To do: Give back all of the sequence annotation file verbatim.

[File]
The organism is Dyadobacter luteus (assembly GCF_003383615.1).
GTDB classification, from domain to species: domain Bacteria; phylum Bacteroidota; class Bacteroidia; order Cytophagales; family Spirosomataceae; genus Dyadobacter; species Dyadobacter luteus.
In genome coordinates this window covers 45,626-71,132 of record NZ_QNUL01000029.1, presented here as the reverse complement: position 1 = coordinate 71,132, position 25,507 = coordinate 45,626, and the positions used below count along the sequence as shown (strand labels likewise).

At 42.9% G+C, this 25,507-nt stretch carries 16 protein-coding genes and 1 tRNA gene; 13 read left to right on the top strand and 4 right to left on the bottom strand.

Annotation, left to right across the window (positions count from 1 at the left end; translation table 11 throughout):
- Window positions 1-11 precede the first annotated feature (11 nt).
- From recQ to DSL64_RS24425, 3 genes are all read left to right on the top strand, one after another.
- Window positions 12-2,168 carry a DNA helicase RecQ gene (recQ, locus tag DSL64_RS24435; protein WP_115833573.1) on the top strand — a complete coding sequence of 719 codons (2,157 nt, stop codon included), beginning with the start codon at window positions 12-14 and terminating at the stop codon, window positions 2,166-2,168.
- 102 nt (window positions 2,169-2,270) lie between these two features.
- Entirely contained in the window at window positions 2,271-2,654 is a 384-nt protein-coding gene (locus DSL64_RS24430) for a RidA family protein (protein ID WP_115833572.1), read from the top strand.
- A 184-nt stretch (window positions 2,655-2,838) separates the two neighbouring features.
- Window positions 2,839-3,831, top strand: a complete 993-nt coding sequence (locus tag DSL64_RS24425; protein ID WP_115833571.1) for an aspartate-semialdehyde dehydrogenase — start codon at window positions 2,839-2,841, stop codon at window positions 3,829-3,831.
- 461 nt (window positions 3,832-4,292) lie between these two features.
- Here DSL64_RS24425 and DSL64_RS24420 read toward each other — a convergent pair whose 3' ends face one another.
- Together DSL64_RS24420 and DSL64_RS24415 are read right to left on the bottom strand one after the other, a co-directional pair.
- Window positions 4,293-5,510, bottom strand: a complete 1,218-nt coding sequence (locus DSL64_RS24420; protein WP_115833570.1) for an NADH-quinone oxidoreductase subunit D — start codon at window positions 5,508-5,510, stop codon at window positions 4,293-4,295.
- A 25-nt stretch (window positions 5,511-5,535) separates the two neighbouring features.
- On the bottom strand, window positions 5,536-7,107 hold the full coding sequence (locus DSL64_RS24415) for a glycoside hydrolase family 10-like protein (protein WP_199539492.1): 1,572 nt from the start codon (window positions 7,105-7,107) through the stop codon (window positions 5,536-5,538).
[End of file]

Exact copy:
The organism is Dyadobacter luteus (assembly GCF_003383615.1).
GTDB classification, from domain to species: domain Bacteria; phylum Bacteroidota; class Bacteroidia; order Cytophagales; family Spirosomataceae; genus Dyadobacter; species Dyadobacter luteus.
In genome coordinates this window covers 45,626-71,132 of record NZ_QNUL01000029.1, presented here as the reverse complement: position 1 = coordinate 71,132, position 25,507 = coordinate 45,626, and the positions used below count along the sequence as shown (strand labels likewise).

At 42.9% G+C, this 25,507-nt stretch carries 16 protein-coding genes and 1 tRNA gene; 13 read left to right on the top strand and 4 right to left on the bottom strand.

Annotation, left to right across the window (positions count from 1 at the left end; translation table 11 throughout):
- Window positions 1-11 precede the first annotated feature (11 nt).
- From recQ to DSL64_RS24425, 3 genes are all read left to right on the top strand, one after another.
- Window positions 12-2,168 carry a DNA helicase RecQ gene (recQ, locus tag DSL64_RS24435; protein WP_115833573.1) on the top strand — a complete coding sequence of 719 codons (2,157 nt, stop codon included), beginning with the start codon at window positions 12-14 and terminating at the stop codon, window positions 2,166-2,168.
- 102 nt (window positions 2,169-2,270) lie between these two features.
- Entirely contained in the window at window positions 2,271-2,654 is a 384-nt protein-coding gene (locus DSL64_RS24430) for a RidA family protein (protein ID WP_115833572.1), read from the top strand.
- A 184-nt stretch (window positions 2,655-2,838) separates the two neighbouring features.
- Window positions 2,839-3,831, top strand: a complete 993-nt coding sequence (locus tag DSL64_RS24425; protein ID WP_115833571.1) for an aspartate-semialdehyde dehydrogenase — start codon at window positions 2,839-2,841, stop codon at window positions 3,829-3,831.
- 461 nt (window positions 3,832-4,292) lie between these two features.
- Here DSL64_RS24425 and DSL64_RS24420 read toward each other — a convergent pair whose 3' ends face one another.
- Together DSL64_RS24420 and DSL64_RS24415 are read right to left on the bottom strand one after the other, a co-directional pair.
- Window positions 4,293-5,510, bottom strand: a complete 1,218-nt coding sequence (locus DSL64_RS24420; protein WP_115833570.1) for an NADH-quinone oxidoreductase subunit D — start codon at window positions 5,508-5,510, stop codon at window positions 4,293-4,295.
- A 25-nt stretch (window positions 5,511-5,535) separates the two neighbouring features.
- On the bottom strand, window positions 5,536-7,107 hold the full coding sequence (locus DSL64_RS24415) for a glycoside hydrolase family 10-like protein (protein WP_199539492.1): 1,572 nt from the start codon (window positions 7,105-7,107) through the stop codon (window positions 5,536-5,538).